efms Migration Report
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EU interior ministers still
divided over harmonisation of asylum policy
EU interior ministers have once
again failed to reach an agreement concerning common criteria for recognising refugees and
processing asylum petitions. The main contentious issue is about which refugee groups are to
be granted "subsidiary protection". Otto Schily (SPD), the German interior
minister, was the only participant who refused to extend protection to refugees who have
been subject to non-governmental persecution; in his view, these refugees should only be
issued toleration certificates in Germany. Mr. Schily has also reiterated his reservations
concerning harmonised EU regulations allowing inflows of labour migrants.
interior ministers have reached agreement concerning so-called "ex-post asylum
grounds". They have agreed that each member state is free to decide on its own whether
it recognises refugees who have created asylum grounds after migrating to an EU member
country. Furthermore, ministers have reached a consensus over restricting the protection for
refugees who themselves are guilty of committing human rights violations.
According to a timetable set by EU heads of government and state at the European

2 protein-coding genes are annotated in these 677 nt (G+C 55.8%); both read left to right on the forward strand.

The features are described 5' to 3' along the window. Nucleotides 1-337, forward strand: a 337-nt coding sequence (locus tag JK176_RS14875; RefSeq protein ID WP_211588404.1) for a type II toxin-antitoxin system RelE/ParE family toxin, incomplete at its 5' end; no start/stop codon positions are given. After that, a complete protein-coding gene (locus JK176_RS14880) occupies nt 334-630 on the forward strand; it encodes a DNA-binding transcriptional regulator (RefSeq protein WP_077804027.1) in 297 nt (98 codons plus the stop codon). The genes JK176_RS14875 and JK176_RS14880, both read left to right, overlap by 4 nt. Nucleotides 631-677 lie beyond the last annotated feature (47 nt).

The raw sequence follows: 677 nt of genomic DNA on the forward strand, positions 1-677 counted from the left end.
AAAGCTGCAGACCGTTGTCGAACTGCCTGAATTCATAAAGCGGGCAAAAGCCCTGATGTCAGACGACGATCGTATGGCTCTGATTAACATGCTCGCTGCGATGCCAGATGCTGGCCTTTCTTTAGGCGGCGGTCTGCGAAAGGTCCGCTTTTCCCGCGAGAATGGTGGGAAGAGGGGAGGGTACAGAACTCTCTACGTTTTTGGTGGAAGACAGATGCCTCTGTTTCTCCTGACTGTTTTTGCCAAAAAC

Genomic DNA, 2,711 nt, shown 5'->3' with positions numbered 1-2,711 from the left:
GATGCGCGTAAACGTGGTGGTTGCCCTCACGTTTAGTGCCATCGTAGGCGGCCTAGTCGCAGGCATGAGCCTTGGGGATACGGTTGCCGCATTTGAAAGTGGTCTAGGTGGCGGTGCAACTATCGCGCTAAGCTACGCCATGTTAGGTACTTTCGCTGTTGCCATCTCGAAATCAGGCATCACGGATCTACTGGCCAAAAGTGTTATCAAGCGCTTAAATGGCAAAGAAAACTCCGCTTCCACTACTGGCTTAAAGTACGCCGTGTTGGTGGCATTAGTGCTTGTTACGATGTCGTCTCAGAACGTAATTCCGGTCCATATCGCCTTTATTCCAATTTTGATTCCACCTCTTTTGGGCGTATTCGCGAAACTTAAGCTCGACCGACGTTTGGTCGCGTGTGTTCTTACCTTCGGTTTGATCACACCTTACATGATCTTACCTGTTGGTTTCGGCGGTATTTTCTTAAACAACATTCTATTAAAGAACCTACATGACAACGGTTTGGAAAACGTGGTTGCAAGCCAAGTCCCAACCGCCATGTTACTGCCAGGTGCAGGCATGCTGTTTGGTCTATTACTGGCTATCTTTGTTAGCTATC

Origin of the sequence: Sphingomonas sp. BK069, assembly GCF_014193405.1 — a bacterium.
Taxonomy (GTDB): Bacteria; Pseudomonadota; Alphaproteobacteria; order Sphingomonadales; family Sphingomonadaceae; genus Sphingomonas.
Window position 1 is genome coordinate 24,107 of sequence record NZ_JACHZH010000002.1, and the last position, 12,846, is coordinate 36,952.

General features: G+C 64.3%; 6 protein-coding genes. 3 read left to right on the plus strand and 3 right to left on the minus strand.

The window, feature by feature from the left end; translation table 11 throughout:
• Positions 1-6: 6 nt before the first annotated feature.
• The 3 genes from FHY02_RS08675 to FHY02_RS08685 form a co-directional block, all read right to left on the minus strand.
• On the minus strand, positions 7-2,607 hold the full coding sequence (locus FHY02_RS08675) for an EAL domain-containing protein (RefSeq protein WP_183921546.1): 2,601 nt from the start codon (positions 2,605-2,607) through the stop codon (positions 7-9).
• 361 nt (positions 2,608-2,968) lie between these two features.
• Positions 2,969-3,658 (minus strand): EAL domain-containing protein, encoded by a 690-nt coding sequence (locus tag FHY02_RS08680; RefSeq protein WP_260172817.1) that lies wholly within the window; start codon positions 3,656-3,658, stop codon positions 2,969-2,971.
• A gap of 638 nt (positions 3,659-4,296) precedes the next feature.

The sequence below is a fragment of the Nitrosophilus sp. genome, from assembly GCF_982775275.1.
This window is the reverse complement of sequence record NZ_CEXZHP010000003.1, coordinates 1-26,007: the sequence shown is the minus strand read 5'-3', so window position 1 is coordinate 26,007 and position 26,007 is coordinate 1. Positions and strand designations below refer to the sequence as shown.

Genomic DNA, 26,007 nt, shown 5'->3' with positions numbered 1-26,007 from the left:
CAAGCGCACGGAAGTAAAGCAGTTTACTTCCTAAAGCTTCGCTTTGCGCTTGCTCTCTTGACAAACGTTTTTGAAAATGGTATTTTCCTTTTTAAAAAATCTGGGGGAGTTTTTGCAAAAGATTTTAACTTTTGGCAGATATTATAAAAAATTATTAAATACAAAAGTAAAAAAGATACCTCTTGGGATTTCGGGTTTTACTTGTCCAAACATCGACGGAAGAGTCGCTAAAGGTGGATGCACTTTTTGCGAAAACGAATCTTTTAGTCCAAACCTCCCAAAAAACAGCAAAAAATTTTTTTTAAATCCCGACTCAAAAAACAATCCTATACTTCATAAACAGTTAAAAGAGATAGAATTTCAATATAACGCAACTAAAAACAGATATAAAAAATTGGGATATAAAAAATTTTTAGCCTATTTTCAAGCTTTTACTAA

Council Meeting in Tampere (Finland) in 1999, EU interior ministers have to agree on
common standards for refugees seeking shelter in an EU member state. The UNHCR and the
Pro Asyl lobbying group have renewed their appeal to the German government
to end its blockade of a harmonisation of EU refugee and asylum law.
At the EU
interior minister meeting, Federal Interior Minister Otto Schily (SPD) has left no doubt that
he will continue to reject any respective EU proposals as long as the German government
coalition has been unable to reach an agreement with opposition parties over a new German
migration law. Hartmut Koschyk (CSU), the interior-policy spokesman of the opposition
CDU/CSU parliamentary party, has warned the red-green government coalition against taking
advantage of EU regulations in order to extend refugee rights in Germany, as there is no
parliamentary majority in Germany supporting such a step. The CDU/CSU parliamentary
party has also introduced a parliamentary initiative forcing the Federal Government to
"inform parliament extensively about all developments in EU foreign-resident, asylum